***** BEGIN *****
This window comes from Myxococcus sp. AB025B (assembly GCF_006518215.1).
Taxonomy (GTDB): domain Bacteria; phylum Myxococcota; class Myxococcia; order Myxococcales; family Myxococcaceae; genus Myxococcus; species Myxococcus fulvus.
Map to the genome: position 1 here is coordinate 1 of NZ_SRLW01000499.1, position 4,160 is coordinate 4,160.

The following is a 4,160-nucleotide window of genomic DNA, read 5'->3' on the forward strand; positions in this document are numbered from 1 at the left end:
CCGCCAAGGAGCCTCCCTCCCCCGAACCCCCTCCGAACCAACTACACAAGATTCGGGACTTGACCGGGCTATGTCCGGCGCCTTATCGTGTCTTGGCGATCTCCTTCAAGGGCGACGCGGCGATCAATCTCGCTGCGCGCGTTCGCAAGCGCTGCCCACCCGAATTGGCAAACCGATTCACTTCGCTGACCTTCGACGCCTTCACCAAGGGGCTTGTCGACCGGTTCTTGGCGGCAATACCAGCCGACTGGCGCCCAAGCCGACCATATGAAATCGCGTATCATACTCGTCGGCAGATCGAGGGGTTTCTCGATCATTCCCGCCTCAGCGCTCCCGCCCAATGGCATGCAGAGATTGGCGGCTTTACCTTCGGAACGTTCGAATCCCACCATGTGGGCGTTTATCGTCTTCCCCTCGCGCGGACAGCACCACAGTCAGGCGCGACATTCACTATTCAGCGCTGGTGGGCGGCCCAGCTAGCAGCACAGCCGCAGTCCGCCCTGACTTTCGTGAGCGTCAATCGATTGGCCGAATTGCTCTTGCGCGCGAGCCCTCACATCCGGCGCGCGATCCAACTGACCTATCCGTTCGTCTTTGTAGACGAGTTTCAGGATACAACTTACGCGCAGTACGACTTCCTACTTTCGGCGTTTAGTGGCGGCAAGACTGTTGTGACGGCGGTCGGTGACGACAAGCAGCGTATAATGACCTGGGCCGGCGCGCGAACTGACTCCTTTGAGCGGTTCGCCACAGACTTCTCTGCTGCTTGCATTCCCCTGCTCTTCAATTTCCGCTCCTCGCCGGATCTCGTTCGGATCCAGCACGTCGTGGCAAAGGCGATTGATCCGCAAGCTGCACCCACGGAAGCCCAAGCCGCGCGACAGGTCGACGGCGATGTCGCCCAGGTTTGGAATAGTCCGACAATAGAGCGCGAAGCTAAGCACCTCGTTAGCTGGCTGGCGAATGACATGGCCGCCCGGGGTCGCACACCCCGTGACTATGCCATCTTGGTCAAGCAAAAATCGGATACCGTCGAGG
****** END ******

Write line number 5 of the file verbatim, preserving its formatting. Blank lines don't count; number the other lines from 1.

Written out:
CCGCCAAGGAGCCTCCCTCCCCCGAACCCCCTCCGAACCAACTACACAAGATTCGGGACTTGACCGGGCTATGTCCGGCGCCTTATCGTGTCTTGGCGATCTCCTTCAAGGGCGACGCGGCGATCAATCTCGCTGCGCGCGTTCGCAAGCGCTGCCCACCCGAATTGGCAAACCGATTCACTTCGCTGACCTTCGACGCCTTCACCAAGGGGCTTGTCGACCGGTTCTTGGCGGCAATACCAGCCGACTGGCGCCCAAGCCGACCATATGAAATCGCGTATCATACTCGTCGGCAGATCGAGGGGTTTCTCGATCATTCCCGCCTCAGCGCTCCCGCCCAATGGCATGCAGAGATTGGCGGCTTTACCTTCGGAACGTTCGAATCCCACCATGTGGGCGTTTATCGTCTTCCCCTCGCGCGGACAGCACCACAGTCAGGCGCGACATTCACTATTCAGCGCTGGTGGGCGGCCCAGCTAGCAGCACAGCCGCAGTCCGCCCTGACTTTCGTGAGCGTCAATCGATTGGCCGAATTGCTCTTGCGCGCGAGCCCTCACATCCGGCGCGCGATCCAACTGACCTATCCGTTCGTCTTTGTAGACGAGTTTCAGGATACAACTTACGCGCAGTACGACTTCCTACTTTCGGCGTTTAGTGGCGGCAAGACTGTTGTGACGGCGGTCGGTGACGACAAGCAGCGTATAATGACCTGGGCCGGCGCGCGAACTGACTCCTTTGAGCGGTTCGCCACAGACTTCTCTGCTGCTTGCATTCCCCTGCTCTTCAATTTCCGCTCCTCGCCGGATCTCGTTCGGATCCAGCACGTCGTGGCAAAGGCGATTGATCCGCAAGCTGCACCCACGGAAGCCCAAGCCGCGCGACAGGTCGACGGCGATGTCGCCCAGGTTTGGAATAGTCCGACAATAGAGCGCGAAGCTAAGCACCTCGTTAGCTGGCTGGCGAATGACATGGCCGCCCGGGGTCGCACACCCCGTGACTATGCCATCTTGGTCAAGCAAAAATCGGATACCGTCGAGG